Captured last Friday (13 February), when cloudy conditions prevailed, this image is my last shot before the portico was finally dismantled. (See my earlier story for details.)
I’d show you a picture of the gap, but it’s still too messy over there right now.
“The $800,000 project to remove the earthquake-prone overbridge between the library and council office started in November, and was intended to be finished by Christmas,” according to Ian Douglas, owner of The Village Goldsmith in nearby Mercer Street. Mr Douglas’ comments were reported yesterday by The Dominion Post, under the headline, “Overrun portico project ‘damaging retail trade’“.
“It’s been a complete debacle,” [Ian] Douglas said. “Now it is dragging through what is normally our three busiest trading months.”
The news story reports Council spokesman Clayton Anderson as saying there would still be a week or two of “finishing work” but the heavy machinery would be gone and people could again walk through the area to Civic Square.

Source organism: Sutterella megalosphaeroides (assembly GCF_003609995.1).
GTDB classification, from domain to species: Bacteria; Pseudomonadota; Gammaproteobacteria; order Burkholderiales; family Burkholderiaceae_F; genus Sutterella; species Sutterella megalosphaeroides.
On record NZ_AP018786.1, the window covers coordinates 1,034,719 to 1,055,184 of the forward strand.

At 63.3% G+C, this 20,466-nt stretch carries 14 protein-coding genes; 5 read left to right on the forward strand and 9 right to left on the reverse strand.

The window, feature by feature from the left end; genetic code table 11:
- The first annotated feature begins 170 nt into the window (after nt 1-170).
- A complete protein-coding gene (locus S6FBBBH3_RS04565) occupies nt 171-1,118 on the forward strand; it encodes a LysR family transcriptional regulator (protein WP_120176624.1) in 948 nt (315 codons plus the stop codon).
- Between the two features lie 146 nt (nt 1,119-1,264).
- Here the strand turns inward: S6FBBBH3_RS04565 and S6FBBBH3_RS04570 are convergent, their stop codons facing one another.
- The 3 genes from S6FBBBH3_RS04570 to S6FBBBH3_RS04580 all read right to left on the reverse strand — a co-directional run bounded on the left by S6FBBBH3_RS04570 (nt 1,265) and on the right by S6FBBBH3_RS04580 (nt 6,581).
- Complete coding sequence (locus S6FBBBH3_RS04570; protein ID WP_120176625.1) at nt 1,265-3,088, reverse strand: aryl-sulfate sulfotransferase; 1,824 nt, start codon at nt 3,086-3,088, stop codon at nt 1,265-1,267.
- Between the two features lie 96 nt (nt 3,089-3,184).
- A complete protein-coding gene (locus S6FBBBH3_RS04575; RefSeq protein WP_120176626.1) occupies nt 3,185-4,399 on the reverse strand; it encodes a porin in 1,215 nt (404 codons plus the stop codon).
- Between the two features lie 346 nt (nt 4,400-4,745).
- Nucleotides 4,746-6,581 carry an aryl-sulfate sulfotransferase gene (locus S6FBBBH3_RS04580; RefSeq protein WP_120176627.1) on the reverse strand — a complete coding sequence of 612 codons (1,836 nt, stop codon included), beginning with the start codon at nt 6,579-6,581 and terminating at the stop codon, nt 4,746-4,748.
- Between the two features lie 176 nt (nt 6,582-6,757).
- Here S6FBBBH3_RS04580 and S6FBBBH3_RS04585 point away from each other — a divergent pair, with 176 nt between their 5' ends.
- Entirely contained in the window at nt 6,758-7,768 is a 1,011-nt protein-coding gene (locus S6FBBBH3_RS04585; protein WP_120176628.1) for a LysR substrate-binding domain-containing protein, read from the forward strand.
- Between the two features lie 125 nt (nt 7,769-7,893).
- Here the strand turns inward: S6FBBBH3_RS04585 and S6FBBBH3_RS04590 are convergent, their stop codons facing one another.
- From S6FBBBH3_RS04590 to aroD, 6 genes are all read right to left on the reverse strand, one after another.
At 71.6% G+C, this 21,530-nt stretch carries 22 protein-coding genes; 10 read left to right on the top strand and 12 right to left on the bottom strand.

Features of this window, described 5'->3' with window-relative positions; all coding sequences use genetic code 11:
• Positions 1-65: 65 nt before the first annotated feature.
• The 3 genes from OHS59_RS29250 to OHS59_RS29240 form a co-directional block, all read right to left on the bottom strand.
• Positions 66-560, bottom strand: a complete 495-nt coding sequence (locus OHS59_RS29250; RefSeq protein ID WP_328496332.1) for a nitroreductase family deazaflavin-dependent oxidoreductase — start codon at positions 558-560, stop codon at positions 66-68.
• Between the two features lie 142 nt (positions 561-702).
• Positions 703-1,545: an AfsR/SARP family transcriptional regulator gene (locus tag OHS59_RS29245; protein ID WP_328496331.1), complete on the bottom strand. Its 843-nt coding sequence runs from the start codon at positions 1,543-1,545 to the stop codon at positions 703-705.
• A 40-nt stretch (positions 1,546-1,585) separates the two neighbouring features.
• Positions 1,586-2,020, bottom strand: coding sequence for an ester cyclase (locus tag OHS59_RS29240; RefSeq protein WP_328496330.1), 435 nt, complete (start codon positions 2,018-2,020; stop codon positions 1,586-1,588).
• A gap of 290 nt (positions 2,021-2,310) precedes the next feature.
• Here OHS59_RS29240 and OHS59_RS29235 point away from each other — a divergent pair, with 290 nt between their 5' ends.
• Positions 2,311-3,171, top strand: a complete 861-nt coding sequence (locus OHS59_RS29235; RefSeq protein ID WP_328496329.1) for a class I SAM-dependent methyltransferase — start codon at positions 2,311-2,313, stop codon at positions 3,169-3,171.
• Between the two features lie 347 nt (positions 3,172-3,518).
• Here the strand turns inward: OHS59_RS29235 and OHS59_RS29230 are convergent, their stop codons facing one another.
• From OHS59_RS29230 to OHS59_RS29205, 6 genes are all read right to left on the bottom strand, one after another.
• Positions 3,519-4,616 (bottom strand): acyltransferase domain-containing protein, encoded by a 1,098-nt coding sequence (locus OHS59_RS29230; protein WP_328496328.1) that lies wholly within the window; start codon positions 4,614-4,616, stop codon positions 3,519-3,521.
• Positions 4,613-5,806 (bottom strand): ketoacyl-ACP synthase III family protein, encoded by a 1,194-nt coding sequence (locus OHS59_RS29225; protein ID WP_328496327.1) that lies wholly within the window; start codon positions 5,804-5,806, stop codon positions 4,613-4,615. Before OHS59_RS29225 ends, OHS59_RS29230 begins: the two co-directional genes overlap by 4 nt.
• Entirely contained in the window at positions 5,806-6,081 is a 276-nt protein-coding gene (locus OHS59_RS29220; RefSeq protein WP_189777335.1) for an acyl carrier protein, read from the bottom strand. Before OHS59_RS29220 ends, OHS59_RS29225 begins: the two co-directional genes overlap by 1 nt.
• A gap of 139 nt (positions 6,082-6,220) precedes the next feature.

Today on |cross-ties| – the blog of “the other” – there’s an image of a fallen nīkau frond “from one of the palms in a paved area on the corner of Victoria and Manners Streets.” Having published the post, it occurred to me that there were, in my folder of unpublished images, one or two that might have been suitable for inclusion in that post.
Looking again, the older picture (taken at the same spot) seemed to prefer its own space.
“The nīkau (Rhopalostylis sapida) is a palm tree endemic to New Zealand, and the only palm native to New Zealand” (Wikipedia).
trapped behind glass, screams, struggles
against gentle hands.
The courtyard door is often open on fine summer mornings, and the birds I feed are sometimes tempted to hop up onto the doorstep and peer inside. Today, whilst making my bed, I heard unusual noises. In the dining-room, a female blackbird was hurling herself at the window.